Instead of the benefits of peace at the end of the Second World War, the world on both sides of the Iron curtain knew the iron grip of four decades of Cold War.
A second result of the Iron Curtain has been what it has done to people. Even human respect has been destroyed. People on both sides of the Iron Curtain grew to forget that beneath all the political rhetoric and behind all the machines of war and defense were PEOPLE. At any moment this monstrous forgetfulness could have turned into nuclear tragedy. It already amounted to a tragedy of international paranoia, fed by a climate that made no allowance for one universal fact. It is one of the ironic triumphs of the Cold War that even in the United States, the country that should be first to trumpet the innate irrepressible nature of the human spirit, even in the USA nearly everyone forgot to count on the power of the idea of freedom, the power of human dignity, and the force of people whose wills are fused.
We were amazed and unprepared when the Communist Party lost an open election in Poland and stepped aside for a Solidarity government. We were mystified when Czechoslovakia refused to send thousands of vacationing East Germans back home at the end of summer in 1989, and when soldiers began snipping the barbed wire fences along the Hungarian frontier. We did not really catch up with the tide of events until the East German government announced that the Berlin Wall would be opened, and then tens of thousands of people started to chip away at the concrete barrier, and $10 chunks of it began showing up for sale as Christmas presents in New York and Chicago.
Then it hit us that the Iron Curtain which Churchill saw descending on Europe in 1946 had disappeared. It was being dismantled even as the Berlin Wall was crumbling and the barbed wire was being cut between Hungary and Austria. The Iron Curtain was removed and no Soviet tanks rolled into Sophia, Bulgaria to keep the Communist Party from being swept aside and no Russian MIGs on Christmas Eve strafed Belgrade to save the life of Ceausescu in Romania.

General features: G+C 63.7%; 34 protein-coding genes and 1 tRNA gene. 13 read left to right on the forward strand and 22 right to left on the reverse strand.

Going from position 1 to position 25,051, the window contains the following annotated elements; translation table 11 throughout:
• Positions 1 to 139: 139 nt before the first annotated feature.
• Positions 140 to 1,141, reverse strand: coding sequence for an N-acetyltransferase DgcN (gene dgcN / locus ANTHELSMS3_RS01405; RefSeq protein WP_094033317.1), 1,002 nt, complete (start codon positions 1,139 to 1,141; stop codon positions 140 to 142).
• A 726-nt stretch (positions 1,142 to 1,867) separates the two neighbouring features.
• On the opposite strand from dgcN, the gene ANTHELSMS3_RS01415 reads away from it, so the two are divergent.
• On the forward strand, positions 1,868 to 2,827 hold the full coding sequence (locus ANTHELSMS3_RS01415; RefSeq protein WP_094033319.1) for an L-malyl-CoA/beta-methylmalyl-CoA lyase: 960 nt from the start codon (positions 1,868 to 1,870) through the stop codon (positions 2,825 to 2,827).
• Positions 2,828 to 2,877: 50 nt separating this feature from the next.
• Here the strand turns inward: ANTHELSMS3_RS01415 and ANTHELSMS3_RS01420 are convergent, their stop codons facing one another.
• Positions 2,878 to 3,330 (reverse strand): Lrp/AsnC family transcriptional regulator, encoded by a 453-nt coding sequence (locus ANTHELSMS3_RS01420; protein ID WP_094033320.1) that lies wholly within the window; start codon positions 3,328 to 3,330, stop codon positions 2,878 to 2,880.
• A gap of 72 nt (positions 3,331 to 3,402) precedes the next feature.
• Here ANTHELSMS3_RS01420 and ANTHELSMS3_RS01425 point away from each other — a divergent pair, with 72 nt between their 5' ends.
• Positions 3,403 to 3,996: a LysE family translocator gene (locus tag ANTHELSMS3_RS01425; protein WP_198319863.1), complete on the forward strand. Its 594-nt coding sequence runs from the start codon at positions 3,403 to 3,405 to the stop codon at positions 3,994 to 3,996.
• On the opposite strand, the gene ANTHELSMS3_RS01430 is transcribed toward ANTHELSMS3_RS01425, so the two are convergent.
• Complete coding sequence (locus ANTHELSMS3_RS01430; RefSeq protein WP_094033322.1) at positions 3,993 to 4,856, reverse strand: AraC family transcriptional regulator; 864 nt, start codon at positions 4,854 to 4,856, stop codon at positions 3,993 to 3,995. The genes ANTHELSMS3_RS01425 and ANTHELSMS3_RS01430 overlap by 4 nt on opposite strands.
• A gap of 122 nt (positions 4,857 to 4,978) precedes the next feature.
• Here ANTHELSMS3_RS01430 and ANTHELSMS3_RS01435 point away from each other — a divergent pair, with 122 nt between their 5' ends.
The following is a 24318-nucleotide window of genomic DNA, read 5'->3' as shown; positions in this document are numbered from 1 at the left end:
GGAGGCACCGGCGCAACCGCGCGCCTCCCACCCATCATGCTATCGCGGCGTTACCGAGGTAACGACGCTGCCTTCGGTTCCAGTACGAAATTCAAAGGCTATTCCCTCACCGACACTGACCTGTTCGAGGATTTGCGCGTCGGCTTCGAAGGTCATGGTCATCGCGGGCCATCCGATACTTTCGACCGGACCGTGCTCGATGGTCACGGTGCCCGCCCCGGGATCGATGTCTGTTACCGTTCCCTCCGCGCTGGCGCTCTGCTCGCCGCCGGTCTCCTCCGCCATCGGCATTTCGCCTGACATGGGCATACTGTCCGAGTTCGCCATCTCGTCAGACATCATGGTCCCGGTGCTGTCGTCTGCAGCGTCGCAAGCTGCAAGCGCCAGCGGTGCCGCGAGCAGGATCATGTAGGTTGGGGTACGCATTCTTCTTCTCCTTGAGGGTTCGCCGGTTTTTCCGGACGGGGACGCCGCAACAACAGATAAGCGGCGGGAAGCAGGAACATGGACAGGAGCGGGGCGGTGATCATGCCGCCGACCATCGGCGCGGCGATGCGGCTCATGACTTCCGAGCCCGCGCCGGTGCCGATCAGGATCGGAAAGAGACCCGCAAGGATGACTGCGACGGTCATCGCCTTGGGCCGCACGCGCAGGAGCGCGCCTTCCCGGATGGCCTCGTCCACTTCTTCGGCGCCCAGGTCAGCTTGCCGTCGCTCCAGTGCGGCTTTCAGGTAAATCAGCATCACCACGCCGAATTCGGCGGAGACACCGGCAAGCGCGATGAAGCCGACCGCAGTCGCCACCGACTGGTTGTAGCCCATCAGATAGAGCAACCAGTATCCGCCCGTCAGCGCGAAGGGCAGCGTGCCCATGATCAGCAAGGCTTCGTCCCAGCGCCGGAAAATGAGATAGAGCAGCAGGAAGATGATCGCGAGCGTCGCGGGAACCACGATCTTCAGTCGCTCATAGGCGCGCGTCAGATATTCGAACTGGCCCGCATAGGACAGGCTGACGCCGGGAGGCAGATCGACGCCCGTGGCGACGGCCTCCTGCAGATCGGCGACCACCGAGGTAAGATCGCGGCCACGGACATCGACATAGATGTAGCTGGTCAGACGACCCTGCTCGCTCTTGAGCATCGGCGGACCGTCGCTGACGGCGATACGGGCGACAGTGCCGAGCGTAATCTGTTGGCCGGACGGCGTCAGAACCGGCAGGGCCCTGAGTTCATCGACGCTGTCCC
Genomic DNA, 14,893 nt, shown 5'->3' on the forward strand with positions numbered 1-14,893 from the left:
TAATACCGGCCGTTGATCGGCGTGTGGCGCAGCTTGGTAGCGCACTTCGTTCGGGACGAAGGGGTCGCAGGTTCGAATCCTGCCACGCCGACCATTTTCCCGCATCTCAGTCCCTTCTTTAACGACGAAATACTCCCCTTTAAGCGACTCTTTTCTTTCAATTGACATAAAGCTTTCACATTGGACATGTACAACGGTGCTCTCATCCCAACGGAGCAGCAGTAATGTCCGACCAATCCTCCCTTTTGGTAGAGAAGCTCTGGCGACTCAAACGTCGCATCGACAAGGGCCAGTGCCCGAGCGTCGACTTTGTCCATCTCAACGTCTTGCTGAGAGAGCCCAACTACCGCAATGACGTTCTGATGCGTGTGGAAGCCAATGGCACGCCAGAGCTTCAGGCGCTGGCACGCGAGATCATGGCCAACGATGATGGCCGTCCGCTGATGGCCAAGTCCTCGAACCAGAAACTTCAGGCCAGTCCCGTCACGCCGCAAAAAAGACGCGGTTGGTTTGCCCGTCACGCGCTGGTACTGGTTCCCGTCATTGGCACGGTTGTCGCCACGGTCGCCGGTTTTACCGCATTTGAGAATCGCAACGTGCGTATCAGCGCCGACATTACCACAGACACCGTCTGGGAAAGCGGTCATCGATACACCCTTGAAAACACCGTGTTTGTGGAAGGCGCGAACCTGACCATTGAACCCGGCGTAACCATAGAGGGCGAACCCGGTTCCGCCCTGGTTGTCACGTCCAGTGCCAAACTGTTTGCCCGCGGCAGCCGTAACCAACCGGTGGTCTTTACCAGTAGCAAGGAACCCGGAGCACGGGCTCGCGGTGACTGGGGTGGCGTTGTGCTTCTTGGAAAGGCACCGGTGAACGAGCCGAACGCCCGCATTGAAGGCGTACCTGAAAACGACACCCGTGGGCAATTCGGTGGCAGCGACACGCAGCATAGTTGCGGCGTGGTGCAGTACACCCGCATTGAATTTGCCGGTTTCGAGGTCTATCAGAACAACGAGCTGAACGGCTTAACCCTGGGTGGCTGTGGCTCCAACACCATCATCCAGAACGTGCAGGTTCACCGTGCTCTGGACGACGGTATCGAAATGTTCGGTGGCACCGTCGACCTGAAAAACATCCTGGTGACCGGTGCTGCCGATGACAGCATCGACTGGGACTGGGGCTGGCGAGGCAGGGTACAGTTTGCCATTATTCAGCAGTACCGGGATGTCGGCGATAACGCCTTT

The Iron Curtain which rumbled down so visibly and terribly across thousands of miles of Europe was never anything more substantial than the willingness of the Soviet Red Army to go to war for their Communist underlings. It took nothing more than the will of Mikhail Gorbachev to divert military spending away from the Cold War into industrial and commercial development of Russia, and then millions of people were free.
The world, as it turns out, was not ready for this to happen.
The sudden end of Communism in East Germany, advocated so effectively by pastors, brought about the collapse of industry and businesses and the grim, but reliable, stability of people’s incomes. It has taken another 30 years to recover.
As the Cold War ended thirty years ago, a preacher in the East Liberty Presbyterian Church in Pittsburgh, prophetically asked, “What enemy will America imagine next?” That shocking question has resonated across the decades.
America, it seems, cannot do without an enemy to oppose. Nor can America’s European ancestral nations. Against all odds and common values, the world has evolved a new sort of war, a continuation of the Cold War that flourished.
In 1989 we did not imagine how the Cold War would evolve. We did not foresee how the territorial issues between Israel and Palestine would expand into something like an emergence of the Medieval Crusades, but without marching armies focused on recapturing or defending Holy Land. Instead, the motives are revenge, that ravenous and insatiable beast that insinuates itself in human souls. Instead of walled citadels, the targets of the new Cold War are ever shifting and unpredictable. One act of revenge, by a renegade perhaps, leads to a larger one. A downed plane at Lockerbie led to revenge against the nation of Lybia. The attack on America on 9/11 2001 has led to twenty years of unending and expanding battles from Lebanon to Afghanistan costing trillions of dollars, with tangential battles as far-flung and diverse as those in Mindanao, Nigeria, and Xinjiang. The form of the newly evolved Cold War is also new, employing information technology, cyber terrorism, unmanned weapons run by artificial intelligence, ethnic cleansing, and political alliances more surreptitious than at any time since the age of empires that led to World War I.
In 1945 and again in 1990 peace was won, and rejected.
Rev. Dr. Kenneth Dobson posts his weekly reflections on this blog.